Top 10 Singles of 2016

Repeat to yourself: My music will get me through the next four years. My music will get me through the next four years. My music will get me through the next four years. Here are ten great songs from last year. Maybe one of them will get you through the next four years.

10. GOOD Music – “Champions”

Some songs are easier to defend than others. I can’t praise “Champions” for the agility and finesse of its participants’ deliveries or the thoughtfulness of their lines. At one point, Kanye West rhymes “nothin’” with “somethin’” and then “nothin’” again, just so we all know what kind of song we’re dealing with here. Much of the lineup on this track—the aforementioned West, plus Gucci Mane, Big Sean, 2 Chainz, Travis Scott, Yo Gotti, Quavo (of Migos), and Desiigner—reads like that of a walk-on team. But “Champions” still works, riding triumphantly on the backs of these emcees who, while lacking in lyricism, excel in personality. There were a lot of excellent hip-hop tracks last year from far better wordsmiths, but not Aesop Rock nor the duo Run the Jewels nor the entirety of A Tribe Called Quest could sell me bars as gleefully silly as 2 Chainz’s “My new bitch gon’ pull me a new bitch / Then pull me a new bitch / See that is a snowball effect.”

9. Funkadelic – “Ain’t That Funkin’ Kinda Hard on You? (Remix)”

Despite the funk mantle having been hoisted by the likes of Flying Lotus, Thundercat, and, more recently, Childish Gambino, space funk deity George Clinton has consistently retained relevance since 1970, when his two bands Parliament and Funkadelic debuted with albums Osmium and Funkadelic, respectively. In 2014, Funkadelic released “Ain’t That Funkin’ Kinda Hard on You?” as part of their sixteenth studio album, First Ya Gotta Shake the Gate. The original version of the song was as smooth and crisp a funk song as one could desire, but it contained far too much empty space to justify its length. Enter Compton rappers Kendrick Lamar and Ice Cube, who fill out the track quite nicely, the former’s warm, unhurried flow contrasting the latter’s steely grit. It’s a silky, bouncy track that celebrates the music and career of an interstellar icon.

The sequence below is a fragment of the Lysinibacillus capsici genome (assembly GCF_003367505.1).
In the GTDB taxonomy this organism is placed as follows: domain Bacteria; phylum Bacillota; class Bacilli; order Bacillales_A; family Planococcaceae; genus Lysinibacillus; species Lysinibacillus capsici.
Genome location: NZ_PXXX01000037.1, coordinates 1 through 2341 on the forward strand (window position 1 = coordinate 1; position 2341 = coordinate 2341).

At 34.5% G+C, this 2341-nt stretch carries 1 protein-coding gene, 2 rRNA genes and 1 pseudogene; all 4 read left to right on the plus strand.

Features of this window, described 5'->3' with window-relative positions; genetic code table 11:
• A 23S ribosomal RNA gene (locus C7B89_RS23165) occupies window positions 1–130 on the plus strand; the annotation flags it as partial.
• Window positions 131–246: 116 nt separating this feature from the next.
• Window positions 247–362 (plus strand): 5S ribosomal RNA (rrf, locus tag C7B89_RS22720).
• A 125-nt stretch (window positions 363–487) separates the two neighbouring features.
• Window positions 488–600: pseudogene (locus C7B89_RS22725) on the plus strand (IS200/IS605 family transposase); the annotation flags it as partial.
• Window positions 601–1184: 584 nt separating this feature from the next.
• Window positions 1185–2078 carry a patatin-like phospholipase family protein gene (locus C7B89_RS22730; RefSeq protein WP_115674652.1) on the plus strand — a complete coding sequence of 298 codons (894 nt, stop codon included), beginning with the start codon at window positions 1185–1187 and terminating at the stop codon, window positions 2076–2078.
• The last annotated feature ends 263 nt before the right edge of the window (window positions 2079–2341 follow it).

8. Kanye West – “No More Parties in L.A.”

It’s hard to identify exactly when Kanye West stopped caring about lyrics. Scientists have narrowed down the scope to the years following his 2010 opus My Beautiful Dark Twisted Fantasy, but we don’t yet have the technology to explore further. But what’s confounded the world’s top researchers even more is “No More Parties in L.A.,” from West’s latest album The Life of Pablo. The album mostly foregoes substance and wordplay in lieu of some terrific instrumentals, but on “No More Parties in L.A.,” Kanye West manages to run away with a track that features upstage expert Kendrick Lamar. It’s a rarity whenever Lamar isn’t the best emcee on a track; it’s downright baffling that Kanye West, in 2016, could be one to outdo him. Reminiscing on his rise to superstardom, West spends a majority of the song breathlessly embodying the fierce braggadocio of new Kanye with the lyrical precision of classic Kanye. On top of a beat co-produced by West and Madlib, “No More Parties in L.A.” is a beautiful piece of retrospection that fires on all cylinders.

7. Bruno Mars – “24K Magic”

I cite “Treasure,” from Bruno Mars’s Unorthodox Jukebox, as the pop singer’s first step towards his true calling. Mark Ronson’s “Uptown Funk” would further propel him in this direction, but it was on his latest album, 24K Magic, that he fully embraced a proper stylistic ethos: the pop-soul throwback. “24K Magic,” the album’s title track, glistens with a slick post-disco sheen atop thumping ‘90s R&B synths. Mars has perfected the art of the self-aware nostalgia trip; “24K Magic” exudes a goofiness that prevents its self-awareness from veering into condescension, while its self-awareness elevates its goofiness above puerility. It’s not that Mars has necessarily become less cheesy as a songwriter in the years since hits like “Grenade” and “Just the Way You Are” made pop radio that much more cloying—he’s just since learned how to utilize that cheesiness to spin mawkishness into 24-karat gold.

6. Leonard Cohen – “You Want It Darker”

Leonard Cohen’s entire final album centered itself around death, its inevitability, and Cohen’s quiet resignation to it. “If you are the dealer / I’m out of the game / If you are the healer / It means I’m broken and lame.” Cohen no longer wants to fight with God. Interestingly, Cohen has spent his whole career framing earthly and human action in a religious context, but in speaking directly about God, Cohen translates the object of his worship into worldly entities: dealers and healers, enablers of sin juxtaposed against restorers of life. “You want it darker / We kill the flame” ends every verse; Cohen remained humble in his songwriting, but even in his final months, he was unable to avoid a very obvious truth: that his career, his music, and his poetry were a candle in the dark for so many. And as somber as this song and its accompanying album are, Cohen’s illumination remains bright, as it has even in the wake of his passing.

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